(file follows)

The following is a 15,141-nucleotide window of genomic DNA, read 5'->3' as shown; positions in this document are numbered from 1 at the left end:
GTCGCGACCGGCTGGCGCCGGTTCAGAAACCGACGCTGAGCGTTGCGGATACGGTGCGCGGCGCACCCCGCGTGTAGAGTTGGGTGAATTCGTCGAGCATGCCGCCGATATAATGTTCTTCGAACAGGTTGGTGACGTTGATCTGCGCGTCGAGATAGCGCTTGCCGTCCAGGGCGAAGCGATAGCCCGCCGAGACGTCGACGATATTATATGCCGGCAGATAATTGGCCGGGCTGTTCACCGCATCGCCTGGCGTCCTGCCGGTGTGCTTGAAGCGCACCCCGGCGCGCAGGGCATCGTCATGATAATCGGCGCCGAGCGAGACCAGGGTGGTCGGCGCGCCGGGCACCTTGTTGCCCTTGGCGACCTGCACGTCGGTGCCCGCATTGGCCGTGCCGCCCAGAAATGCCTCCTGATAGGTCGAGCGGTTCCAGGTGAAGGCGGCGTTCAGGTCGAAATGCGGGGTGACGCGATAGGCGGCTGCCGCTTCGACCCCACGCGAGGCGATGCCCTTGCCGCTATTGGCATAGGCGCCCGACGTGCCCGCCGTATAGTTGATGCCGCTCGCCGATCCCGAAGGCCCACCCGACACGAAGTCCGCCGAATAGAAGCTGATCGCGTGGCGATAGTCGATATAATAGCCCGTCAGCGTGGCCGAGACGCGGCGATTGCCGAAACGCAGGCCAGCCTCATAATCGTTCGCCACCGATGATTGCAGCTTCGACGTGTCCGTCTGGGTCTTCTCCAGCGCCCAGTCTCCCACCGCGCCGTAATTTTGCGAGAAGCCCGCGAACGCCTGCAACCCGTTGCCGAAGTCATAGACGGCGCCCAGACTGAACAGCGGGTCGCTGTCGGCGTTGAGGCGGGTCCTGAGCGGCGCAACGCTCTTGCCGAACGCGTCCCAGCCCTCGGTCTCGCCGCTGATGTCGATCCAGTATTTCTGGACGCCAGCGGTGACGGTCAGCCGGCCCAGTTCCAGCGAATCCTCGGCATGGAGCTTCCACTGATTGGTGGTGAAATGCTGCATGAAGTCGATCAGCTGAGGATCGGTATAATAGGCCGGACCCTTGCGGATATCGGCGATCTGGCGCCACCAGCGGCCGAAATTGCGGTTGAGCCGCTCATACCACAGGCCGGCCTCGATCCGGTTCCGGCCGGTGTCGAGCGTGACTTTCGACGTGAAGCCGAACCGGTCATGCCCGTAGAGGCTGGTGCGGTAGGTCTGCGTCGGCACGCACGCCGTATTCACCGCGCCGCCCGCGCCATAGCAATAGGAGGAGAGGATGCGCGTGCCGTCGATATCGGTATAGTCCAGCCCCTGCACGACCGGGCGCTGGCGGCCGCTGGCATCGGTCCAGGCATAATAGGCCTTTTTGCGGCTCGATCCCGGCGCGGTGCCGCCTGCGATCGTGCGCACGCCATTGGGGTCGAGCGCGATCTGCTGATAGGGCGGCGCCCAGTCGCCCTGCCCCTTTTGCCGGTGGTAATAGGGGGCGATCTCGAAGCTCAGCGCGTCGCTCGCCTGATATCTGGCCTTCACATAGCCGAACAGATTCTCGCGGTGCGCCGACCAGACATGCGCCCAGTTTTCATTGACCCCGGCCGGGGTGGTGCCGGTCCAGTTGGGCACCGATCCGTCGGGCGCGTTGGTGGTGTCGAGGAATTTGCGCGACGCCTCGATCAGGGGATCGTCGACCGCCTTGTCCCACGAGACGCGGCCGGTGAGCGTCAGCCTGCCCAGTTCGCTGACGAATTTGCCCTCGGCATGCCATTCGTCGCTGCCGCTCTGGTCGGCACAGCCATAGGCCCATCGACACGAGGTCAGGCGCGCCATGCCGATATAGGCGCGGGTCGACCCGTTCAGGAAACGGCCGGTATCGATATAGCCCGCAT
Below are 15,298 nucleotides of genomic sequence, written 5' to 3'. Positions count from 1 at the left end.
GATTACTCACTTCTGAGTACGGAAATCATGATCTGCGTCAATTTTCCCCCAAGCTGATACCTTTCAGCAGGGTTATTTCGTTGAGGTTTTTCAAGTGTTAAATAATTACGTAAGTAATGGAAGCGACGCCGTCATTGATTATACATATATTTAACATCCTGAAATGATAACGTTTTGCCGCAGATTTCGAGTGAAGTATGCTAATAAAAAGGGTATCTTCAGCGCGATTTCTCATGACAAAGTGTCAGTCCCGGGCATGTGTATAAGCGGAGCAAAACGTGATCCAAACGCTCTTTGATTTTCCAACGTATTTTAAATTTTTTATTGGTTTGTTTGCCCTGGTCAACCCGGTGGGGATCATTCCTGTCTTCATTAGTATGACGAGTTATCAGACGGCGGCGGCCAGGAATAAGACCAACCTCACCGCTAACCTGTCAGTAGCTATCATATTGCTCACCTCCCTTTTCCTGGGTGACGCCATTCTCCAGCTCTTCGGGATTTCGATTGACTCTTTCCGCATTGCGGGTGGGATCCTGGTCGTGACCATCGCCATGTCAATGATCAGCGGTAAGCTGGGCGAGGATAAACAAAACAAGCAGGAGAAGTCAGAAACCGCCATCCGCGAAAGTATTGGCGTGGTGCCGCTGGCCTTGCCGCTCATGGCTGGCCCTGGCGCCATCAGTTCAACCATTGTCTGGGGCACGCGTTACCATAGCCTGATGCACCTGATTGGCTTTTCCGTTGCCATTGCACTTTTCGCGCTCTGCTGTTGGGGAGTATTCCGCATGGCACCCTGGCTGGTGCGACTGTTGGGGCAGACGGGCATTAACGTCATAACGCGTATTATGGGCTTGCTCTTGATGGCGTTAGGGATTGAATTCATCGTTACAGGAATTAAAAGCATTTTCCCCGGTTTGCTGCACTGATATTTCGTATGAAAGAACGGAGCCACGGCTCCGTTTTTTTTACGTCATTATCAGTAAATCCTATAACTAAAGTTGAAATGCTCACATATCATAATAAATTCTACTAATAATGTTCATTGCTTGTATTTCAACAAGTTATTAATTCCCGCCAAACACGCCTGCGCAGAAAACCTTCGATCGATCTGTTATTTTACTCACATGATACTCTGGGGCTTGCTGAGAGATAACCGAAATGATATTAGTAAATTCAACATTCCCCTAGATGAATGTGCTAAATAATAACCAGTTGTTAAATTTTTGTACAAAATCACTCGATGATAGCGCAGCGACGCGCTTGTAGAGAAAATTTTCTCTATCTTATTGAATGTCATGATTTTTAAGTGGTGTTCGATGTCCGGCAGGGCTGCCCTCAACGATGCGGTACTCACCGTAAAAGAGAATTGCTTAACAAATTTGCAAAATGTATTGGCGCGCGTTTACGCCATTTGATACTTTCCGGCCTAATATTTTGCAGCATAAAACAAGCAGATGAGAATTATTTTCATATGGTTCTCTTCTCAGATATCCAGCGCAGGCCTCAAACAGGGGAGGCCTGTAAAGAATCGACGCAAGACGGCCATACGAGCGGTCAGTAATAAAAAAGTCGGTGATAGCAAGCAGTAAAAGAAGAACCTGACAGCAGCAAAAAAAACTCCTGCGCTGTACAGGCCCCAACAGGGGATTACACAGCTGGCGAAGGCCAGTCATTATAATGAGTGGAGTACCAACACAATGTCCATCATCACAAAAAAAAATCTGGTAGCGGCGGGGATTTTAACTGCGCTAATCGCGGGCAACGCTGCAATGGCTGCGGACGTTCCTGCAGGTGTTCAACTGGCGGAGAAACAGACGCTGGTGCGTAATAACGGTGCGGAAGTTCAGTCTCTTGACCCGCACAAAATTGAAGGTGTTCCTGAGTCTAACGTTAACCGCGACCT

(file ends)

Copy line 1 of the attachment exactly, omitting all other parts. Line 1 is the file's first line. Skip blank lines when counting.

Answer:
The following is a 15,141-nucleotide window of genomic DNA, read 5'->3' as shown; positions in this document are numbered from 1 at the left end: